Embracing the Big Screen: Turning Your Non-Fiction Book into a ScreenplayJan 04, 2024
Content creation can often feel like you’re scraping the bottom of the barrel for fresh ideas. Trust me, I’ve been there — staring at the screen, hoping for a spark of inspiration to jump-start the next article or blog post.
It’s precisely for those moments that I’ve found a secret weapon: the National Day Calendar®. It’s a treasure trove of quirky and interesting celebrations that can serve as perfect springboards for content marketing.
As I sifted through my email this morning, I stumbled upon a message that piqued my curiosity. It was a notification from the National Day Calendar®. I couldn’t help but wonder, among the myriad of celebrations, what could today offer that might resonate with you, my fellow nonfiction writers? National Bird Day? Too flighty. National Keto Day? Too niche. National Whipped Cream Day? Delicious, but hardly relevant. And then it struck me — National Screenwriters Day. Now, that’s a day I can work with!
Why, you ask?
Well, who among us hasn’t dreamed of seeing our words come to life on the silver screen? So let’s talk about something that might just tickle your fancy — turning your non-fiction book into a screenplay.
Sounds daunting, doesn’t it?
But hang on, why should the novelists have all the fun?
Non-fiction stories are often the most gripping tales told in cinema. Think ‘Catch Me If You Can’, ‘The Social Network’, ‘Argo’ — all box office hits, all based on true stories.
But how do you know if your book is ripe for a screen adaptation?
Ask yourself this: Does your work tell a story that can visually captivate an audience? Are there moments you’ve written that, when read, feel like they’re already playing out in a theater? If you’re nodding your head, you might be onto something.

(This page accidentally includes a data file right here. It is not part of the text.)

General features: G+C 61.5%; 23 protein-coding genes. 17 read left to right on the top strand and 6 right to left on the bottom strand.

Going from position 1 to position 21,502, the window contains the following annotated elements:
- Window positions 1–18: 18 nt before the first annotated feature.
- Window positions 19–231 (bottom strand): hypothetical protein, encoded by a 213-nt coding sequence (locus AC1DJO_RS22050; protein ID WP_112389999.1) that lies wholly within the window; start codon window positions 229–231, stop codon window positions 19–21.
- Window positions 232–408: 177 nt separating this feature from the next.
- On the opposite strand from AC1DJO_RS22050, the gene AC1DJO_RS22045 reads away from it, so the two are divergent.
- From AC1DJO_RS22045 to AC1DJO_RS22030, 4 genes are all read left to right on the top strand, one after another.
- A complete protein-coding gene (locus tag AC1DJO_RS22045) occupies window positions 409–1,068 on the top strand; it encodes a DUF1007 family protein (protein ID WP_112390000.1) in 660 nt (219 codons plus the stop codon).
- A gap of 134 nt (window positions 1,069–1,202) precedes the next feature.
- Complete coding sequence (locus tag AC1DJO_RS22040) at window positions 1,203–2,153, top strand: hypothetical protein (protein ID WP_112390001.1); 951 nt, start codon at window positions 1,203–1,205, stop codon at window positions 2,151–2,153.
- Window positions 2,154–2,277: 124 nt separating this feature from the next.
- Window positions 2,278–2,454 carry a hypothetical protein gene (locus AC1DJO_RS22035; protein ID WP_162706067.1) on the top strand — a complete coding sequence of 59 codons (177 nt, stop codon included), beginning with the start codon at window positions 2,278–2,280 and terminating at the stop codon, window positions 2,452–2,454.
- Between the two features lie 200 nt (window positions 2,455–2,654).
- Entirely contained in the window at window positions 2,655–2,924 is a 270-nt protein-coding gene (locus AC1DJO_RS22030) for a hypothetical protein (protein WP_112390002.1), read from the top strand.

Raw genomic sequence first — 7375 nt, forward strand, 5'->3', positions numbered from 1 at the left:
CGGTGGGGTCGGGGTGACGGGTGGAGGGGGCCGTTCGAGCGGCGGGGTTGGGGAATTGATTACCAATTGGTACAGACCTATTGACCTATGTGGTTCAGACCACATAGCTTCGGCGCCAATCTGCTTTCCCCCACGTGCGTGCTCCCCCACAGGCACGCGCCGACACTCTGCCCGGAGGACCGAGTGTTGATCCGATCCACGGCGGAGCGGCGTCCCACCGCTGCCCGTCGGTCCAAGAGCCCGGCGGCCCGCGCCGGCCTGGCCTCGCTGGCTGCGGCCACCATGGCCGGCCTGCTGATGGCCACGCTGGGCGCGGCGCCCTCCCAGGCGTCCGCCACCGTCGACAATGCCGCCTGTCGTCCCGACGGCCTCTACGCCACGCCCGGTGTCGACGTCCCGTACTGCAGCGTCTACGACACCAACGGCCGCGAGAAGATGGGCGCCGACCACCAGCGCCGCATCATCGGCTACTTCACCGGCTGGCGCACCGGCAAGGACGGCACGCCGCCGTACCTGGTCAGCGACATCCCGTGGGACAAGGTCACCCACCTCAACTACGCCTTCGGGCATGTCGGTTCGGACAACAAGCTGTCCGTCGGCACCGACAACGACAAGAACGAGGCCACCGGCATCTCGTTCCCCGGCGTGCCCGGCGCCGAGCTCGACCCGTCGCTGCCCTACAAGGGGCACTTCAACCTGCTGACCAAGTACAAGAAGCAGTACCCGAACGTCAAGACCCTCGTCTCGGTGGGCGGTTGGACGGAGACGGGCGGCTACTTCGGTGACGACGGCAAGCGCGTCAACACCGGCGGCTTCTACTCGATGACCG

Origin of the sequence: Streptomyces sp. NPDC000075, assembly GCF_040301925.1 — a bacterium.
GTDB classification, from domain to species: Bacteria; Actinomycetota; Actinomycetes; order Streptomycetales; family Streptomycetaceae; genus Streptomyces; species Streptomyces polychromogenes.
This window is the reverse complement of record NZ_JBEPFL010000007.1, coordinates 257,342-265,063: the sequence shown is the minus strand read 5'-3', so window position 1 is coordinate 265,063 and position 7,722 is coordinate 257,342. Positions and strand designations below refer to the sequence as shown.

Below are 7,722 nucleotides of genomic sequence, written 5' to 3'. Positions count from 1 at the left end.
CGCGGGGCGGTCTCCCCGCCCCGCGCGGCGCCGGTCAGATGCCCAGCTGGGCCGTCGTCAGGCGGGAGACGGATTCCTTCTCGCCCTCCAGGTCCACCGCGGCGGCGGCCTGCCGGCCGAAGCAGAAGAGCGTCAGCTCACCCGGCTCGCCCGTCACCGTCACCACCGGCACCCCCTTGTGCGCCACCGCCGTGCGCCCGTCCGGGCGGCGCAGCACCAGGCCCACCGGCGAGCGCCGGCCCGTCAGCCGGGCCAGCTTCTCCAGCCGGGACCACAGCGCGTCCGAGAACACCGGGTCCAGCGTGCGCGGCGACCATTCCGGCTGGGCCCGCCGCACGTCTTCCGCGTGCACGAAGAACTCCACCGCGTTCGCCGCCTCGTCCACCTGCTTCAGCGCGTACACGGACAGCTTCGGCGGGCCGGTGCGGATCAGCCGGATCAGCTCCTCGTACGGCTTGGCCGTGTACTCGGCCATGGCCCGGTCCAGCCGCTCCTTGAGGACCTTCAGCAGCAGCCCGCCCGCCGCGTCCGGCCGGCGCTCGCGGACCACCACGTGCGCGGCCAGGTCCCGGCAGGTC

The adaptation process is an art form in itself. It’s about distilling the essence of your book — finding the narrative spine and translating it into visual storytelling. Remember, screenplays are about showing, not telling, which can be a big leap from the descriptive prose of non-fiction writing. Can you envision your research translated into scenes and dialogues? Does your book have characters that audiences will root for, or love to hate?
Now, before you start fretting about losing the soul of your work in translation, consider this: collaboration is key. Screenwriting is typically a team sport. It involves screenwriters, yes, but also agents, producers, and directors — all of whom will bring their expertise to the table.
And let’s not forget, at the heart of it all, is your story. You are the subject matter expert, the guardian of the facts. Your involvement is crucial in maintaining the integrity of the truth while bending it just enough to entertain and inform.
This brings us to the legal mumbo jumbo — copyrights and permissions. Just because it’s your book doesn’t mean you can skip this step. It’s crucial to ensure you have the rights to adapt the work into a screenplay. And when it comes to portraying real people and events, the ethical line can be as fine as whipped cream on keto — it’s there, but it’s delicate.
So, where do you stand?
Is your book screaming to be heard, not just read? Are you ready to take the leap and see your work in motion?
If the answer is yes, then perhaps it’s time to raise a glass (or a pen) to National Screenwriters Day and get to writing. Your non-fiction book may just be the next big hit, and today could be the first step on your red-carpet journey.
Remember, every blockbuster started with someone, somewhere, writing down that first line of dialogue.
Why shouldn’t it be you?